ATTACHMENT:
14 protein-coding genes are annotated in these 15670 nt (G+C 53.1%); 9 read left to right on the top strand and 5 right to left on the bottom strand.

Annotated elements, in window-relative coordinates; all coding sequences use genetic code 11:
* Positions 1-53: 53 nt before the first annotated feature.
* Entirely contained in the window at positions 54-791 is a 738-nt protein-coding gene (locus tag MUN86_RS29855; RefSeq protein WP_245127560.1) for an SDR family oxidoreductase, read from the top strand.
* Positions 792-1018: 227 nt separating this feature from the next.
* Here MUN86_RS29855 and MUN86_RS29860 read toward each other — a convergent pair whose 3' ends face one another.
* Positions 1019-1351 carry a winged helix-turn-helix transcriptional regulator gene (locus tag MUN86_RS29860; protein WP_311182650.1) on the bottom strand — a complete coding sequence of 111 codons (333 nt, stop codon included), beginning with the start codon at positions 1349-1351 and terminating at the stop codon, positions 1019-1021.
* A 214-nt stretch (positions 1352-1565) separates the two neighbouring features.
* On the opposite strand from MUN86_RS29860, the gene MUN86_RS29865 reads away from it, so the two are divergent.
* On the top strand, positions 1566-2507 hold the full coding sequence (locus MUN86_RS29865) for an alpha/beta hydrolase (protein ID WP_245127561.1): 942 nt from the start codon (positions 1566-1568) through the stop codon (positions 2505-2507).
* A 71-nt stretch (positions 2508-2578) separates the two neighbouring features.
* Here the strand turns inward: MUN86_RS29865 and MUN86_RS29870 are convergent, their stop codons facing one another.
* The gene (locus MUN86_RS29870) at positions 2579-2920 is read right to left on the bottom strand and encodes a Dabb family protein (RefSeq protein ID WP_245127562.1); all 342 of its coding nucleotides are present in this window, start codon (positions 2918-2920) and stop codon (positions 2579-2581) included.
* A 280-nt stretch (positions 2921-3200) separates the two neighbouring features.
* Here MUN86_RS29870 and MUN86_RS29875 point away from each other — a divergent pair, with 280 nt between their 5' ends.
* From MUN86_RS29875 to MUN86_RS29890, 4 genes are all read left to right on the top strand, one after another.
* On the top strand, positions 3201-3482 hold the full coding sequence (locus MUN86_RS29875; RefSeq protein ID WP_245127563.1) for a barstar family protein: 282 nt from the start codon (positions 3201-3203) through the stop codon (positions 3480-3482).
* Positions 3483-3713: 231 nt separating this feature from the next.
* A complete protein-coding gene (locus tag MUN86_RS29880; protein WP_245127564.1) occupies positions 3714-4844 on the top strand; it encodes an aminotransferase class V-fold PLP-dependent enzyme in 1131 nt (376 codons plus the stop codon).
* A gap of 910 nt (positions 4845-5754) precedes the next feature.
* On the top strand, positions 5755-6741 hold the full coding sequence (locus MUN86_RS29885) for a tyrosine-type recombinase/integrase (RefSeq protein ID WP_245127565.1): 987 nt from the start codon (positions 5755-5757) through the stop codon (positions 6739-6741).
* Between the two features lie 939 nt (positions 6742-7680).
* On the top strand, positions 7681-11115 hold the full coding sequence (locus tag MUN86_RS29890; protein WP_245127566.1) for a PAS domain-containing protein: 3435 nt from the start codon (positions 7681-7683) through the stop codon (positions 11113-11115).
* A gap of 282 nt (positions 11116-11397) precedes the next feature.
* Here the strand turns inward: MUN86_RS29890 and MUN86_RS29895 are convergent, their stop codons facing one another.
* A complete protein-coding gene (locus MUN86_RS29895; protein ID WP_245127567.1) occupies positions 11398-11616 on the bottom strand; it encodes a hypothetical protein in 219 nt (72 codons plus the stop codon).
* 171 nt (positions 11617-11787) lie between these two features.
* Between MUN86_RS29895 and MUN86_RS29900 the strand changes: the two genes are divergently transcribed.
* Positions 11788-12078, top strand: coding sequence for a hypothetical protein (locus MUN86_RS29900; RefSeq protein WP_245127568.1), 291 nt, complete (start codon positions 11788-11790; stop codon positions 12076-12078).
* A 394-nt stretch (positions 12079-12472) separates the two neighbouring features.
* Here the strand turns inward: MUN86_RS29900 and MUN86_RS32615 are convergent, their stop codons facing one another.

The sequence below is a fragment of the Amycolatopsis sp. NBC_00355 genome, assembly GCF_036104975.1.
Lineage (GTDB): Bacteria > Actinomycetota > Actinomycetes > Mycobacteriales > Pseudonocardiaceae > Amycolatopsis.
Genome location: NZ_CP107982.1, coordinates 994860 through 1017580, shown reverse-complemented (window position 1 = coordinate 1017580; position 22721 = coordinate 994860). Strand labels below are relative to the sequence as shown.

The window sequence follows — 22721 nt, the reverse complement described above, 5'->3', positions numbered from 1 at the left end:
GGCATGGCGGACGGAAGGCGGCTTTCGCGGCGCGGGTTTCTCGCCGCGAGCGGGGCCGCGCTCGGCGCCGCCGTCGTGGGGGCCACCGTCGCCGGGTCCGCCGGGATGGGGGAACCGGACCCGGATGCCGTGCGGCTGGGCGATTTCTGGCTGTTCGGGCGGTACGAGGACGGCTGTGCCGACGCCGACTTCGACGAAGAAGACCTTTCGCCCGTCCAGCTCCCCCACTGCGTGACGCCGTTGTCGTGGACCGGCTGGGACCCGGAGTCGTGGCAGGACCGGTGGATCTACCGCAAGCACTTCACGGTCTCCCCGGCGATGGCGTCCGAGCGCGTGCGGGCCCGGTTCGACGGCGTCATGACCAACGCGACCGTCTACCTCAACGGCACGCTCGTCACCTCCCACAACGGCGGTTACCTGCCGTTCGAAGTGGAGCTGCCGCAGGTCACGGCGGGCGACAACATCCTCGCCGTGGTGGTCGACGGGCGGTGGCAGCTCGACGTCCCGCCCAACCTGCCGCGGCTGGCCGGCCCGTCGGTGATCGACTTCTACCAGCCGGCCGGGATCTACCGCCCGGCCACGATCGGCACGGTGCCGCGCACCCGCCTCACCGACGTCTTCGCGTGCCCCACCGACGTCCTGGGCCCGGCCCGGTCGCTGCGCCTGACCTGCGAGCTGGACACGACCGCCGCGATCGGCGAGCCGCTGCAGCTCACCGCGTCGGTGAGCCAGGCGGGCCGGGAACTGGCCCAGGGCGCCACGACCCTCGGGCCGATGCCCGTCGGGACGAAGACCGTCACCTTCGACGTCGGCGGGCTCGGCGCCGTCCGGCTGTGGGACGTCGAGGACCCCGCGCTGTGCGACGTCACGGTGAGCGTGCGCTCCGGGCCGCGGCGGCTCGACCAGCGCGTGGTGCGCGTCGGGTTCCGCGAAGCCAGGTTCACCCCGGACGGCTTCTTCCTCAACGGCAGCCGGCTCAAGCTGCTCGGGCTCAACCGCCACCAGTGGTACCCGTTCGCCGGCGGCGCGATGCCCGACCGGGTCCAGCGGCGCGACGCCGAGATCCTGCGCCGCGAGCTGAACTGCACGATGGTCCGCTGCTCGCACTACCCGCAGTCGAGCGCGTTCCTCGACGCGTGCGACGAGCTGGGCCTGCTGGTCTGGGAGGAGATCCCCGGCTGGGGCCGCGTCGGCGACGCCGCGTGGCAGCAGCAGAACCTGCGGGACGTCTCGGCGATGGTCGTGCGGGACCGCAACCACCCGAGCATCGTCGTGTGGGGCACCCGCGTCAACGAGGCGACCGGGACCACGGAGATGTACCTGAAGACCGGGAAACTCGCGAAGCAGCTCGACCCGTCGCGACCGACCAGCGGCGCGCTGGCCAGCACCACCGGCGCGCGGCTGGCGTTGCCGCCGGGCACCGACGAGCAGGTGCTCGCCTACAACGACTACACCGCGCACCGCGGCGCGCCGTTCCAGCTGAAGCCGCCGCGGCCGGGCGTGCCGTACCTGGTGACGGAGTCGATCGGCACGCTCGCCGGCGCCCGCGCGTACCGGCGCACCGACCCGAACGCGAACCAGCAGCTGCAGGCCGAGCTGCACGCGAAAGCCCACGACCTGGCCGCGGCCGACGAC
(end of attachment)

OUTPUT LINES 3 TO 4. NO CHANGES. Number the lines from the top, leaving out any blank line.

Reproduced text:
* Positions 1-53: 53 nt before the first annotated feature.
* Entirely contained in the window at positions 54-791 is a 738-nt protein-coding gene (locus tag MUN86_RS29855; RefSeq protein WP_245127560.1) for an SDR family oxidoreductase, read from the top strand.